Sri Lanka’s share All the castles
ind the trawlers
hey came taking
ri Lanka lost by
Commissior mu St about the acti
on this matter. after the foreign con endeavoured he has succeeded eties of fish to nad not thought sheries Corporare, the Minister, ponds positively hister responded
way that has cleaning up the ks, we draw his boration, it will era but to help ust be paid to the tenure of nt Government hilar allegations ith Fisheries and ted licensing of
smoke without mmissions, cuts, of trawlers will also shown that solid evidence
OUT OF THE TUB
—hn Hospital . . . p. i THE WORLD, TODAY -Iran, Pakistan : p. BOOK REVIEW
CONFIDENTIALLY
TRIBUNE
Ceylon News Review Founded in 1954
A Journal of Ceylon and World Affairs
Editor, S. P. Amarasingam -
Every Saturday
October 28, 197s vol. 23 No. 8
TRIBU NE
43, DAWSON STREET
COLOMBO - 2: .
*上 A. CONTENTS
EDITOR'S NOTEBook -Press dn Sri Lanka-3 р, 2 SRI LANKA CHRONICLE -Oct. 12-Oct. 18 p. 4
BETWEEN THE LINES -Kandy's Menace, ADA - p. 8
-Non-aligned Movement p. 16 ACID BOMB EXPLOSION-20
-Insurgents Strike p. 8 WORLD BANK AID
-Indian Experience р. 23 HIGH COST -Of Dying р. 26
CATHOLIC COMMUNITY -And Education p. 27
LETTERS - --from Our Readers p. 28
-Transport Mess
р, 32

Page 4
: HE PRESS | N SRI LAN KA-3
Times, Gunasenas And The Party Dailies
Chailapathi Rau, who was associated with the National Herald from its inception in 1948, was recently forced out of the paper by various pressure groups which had gained control of this prestigious paper founded by Jawaharlal Nehru. It was a daily newspapar group that had managed to keep out of the big corporate sector until recently, The resignation of Chalapathi Rau was the open manifestation that
the National Herald was no longer what it was. Chalapathi Rau
had been editor for 30 years un- ci he retired in 1976 and took
i ever as Chairman of Board of DireIctors of the Herald Group, but he could not keep himself or the old ffera di afloat for more than two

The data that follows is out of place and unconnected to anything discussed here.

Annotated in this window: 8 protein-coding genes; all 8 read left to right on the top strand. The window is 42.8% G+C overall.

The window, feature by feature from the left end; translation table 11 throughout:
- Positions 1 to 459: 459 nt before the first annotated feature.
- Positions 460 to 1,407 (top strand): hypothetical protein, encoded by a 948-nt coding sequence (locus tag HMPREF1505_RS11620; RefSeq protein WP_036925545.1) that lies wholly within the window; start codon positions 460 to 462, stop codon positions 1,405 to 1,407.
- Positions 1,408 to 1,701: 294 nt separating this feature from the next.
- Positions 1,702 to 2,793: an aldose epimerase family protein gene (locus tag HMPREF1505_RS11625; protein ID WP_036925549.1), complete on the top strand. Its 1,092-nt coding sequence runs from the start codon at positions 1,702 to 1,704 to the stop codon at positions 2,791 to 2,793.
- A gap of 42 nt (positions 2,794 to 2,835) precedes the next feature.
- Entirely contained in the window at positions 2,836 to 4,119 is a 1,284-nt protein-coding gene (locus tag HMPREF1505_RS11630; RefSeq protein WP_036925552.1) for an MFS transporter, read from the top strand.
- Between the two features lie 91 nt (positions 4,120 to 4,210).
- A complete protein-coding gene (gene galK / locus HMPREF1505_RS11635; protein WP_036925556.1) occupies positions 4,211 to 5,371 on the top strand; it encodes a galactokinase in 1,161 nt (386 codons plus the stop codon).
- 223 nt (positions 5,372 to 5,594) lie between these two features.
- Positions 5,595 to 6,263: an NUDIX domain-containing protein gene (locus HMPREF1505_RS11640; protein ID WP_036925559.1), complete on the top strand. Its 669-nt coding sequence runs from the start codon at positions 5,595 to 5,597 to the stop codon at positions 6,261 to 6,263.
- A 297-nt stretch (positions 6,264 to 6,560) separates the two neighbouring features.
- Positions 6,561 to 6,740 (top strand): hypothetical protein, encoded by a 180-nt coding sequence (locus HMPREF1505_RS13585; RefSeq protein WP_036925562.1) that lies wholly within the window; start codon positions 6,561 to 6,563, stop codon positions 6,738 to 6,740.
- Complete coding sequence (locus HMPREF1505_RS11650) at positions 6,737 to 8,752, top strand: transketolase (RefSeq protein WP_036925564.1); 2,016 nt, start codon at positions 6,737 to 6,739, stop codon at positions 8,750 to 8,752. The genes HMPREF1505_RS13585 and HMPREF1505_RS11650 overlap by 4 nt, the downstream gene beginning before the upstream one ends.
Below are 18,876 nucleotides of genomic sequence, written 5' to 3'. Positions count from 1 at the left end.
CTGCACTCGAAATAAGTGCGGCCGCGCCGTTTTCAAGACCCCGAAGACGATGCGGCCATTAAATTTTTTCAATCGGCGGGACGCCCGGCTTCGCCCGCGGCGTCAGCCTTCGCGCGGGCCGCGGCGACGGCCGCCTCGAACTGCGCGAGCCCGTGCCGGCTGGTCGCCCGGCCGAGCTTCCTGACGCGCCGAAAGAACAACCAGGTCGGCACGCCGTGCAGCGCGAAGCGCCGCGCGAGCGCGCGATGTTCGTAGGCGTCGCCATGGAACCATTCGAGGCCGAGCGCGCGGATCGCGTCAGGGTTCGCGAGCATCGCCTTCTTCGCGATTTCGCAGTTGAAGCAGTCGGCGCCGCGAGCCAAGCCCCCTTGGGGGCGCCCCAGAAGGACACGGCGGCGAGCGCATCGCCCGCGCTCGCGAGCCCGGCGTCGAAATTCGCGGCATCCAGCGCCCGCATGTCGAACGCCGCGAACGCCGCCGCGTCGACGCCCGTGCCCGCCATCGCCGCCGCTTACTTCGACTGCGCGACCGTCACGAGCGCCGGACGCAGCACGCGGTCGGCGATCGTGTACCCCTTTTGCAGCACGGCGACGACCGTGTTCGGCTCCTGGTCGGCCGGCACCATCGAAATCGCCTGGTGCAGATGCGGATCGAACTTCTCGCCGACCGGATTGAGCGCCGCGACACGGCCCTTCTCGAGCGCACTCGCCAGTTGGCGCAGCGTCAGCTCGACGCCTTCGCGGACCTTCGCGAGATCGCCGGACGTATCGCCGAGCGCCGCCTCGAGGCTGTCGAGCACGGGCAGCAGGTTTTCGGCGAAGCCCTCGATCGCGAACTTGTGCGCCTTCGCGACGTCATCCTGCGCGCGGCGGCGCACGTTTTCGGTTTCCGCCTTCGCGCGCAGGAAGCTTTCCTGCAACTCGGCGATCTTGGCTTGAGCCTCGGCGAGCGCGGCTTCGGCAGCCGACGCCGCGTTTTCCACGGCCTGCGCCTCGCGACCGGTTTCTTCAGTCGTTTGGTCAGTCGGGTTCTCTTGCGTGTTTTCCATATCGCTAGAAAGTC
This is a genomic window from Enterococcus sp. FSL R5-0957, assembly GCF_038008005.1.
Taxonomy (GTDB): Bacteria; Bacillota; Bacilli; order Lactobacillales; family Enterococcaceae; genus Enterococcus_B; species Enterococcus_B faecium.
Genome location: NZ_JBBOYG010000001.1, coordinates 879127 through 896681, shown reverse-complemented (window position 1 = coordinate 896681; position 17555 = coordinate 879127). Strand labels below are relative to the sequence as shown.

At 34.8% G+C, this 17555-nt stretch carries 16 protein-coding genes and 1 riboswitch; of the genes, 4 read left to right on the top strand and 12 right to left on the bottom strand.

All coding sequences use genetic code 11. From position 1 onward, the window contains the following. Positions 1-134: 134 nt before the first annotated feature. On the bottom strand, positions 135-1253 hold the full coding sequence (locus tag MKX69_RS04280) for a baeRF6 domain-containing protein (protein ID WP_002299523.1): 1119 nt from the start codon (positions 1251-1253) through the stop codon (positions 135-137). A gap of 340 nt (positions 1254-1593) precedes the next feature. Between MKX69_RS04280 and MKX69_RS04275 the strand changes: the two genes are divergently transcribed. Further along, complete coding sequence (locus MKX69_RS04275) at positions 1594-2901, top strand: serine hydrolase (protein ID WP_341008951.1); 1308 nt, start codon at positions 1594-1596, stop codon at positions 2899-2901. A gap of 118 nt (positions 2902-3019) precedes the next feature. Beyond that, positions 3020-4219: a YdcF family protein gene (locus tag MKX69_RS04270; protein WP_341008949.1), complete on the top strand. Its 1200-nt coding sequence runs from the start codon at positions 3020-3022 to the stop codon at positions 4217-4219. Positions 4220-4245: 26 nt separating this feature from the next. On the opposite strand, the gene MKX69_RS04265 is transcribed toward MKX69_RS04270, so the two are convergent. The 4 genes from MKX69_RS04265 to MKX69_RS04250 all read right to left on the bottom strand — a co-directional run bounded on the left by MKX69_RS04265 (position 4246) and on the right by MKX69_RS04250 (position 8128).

y Ea? Si
We shall refer to the editorial greatness 3nd steadfastness of Chalapa
· thi Rau (and also Edatata Narayari, founder of the Link-Patriot group who died recently) in coming issues, but for the present it is enough to refer to an article by Chaispathi Rau in the latest issue of The Working journalist from New Delhi on his
* “Reminiscences on the Emergency."
He concluded the article: “. . . . Censorship was lifted. The Lok Sabha was dissolved. There were to be elections. Censorship, apart from its excesses and vagaries and Severities, had hidden much from people like me too. It was just before the elew ction that I saw the Black Holes of the new colonies like Khichripur. The Prime Minister had not timed the winding up of the Emergency properly. The Congress lost, leaving many wondering what could have happened if the Prime Minister had come to power again with the same
፲፱፻aUNE October 23, 1973
set of advi now freed it was kn whom and tions have * irak” cai answers. ' th Whi e si the sesa Formic cha ack of c. as: rEWys
The San in Sri Lank Group goi sector, th tely-owned further ree at virtue it of newspap behaved in no doubt than gover been show the taking 1973|74,
in the c
governmen the Busine gust 1977, down und incial bank Times Grei
göver'in mef) to enable SLFP VIP's call 'their House grot plaything Mrs. Banda wardene's taken over it first une President's
buildings, etold goodw newspaper bed by on ding entre huge financ text of litt in the blac better for

sers round her. There is lonn, no certsorship as own. But freedom for for what? The quesa not been answered. in fight to find out the For me the only worensationalism has been tion of social and econge. Change is news; hange, of course, is
e questions can be raised a also. With the Times ng into the government e smal group cf privadaily newspapers was iuced. There is no specithe private ownership yers in the way they have
Sri Lanka, but there is that it is at least better inment ownership as has
in concrete form after over of Lake House in
ase of the Times, if the t had not taken it under SS Acquisition Act in Auit would have gone er the Hammer into finalup ty. From 1974/75, the up had been sustained by tal artificial respiration Felix, Anura and other to have a daily paper to own' because the lake Ip had become the sole of the Prime Minister ranaike. If Mr. J. R. Jaya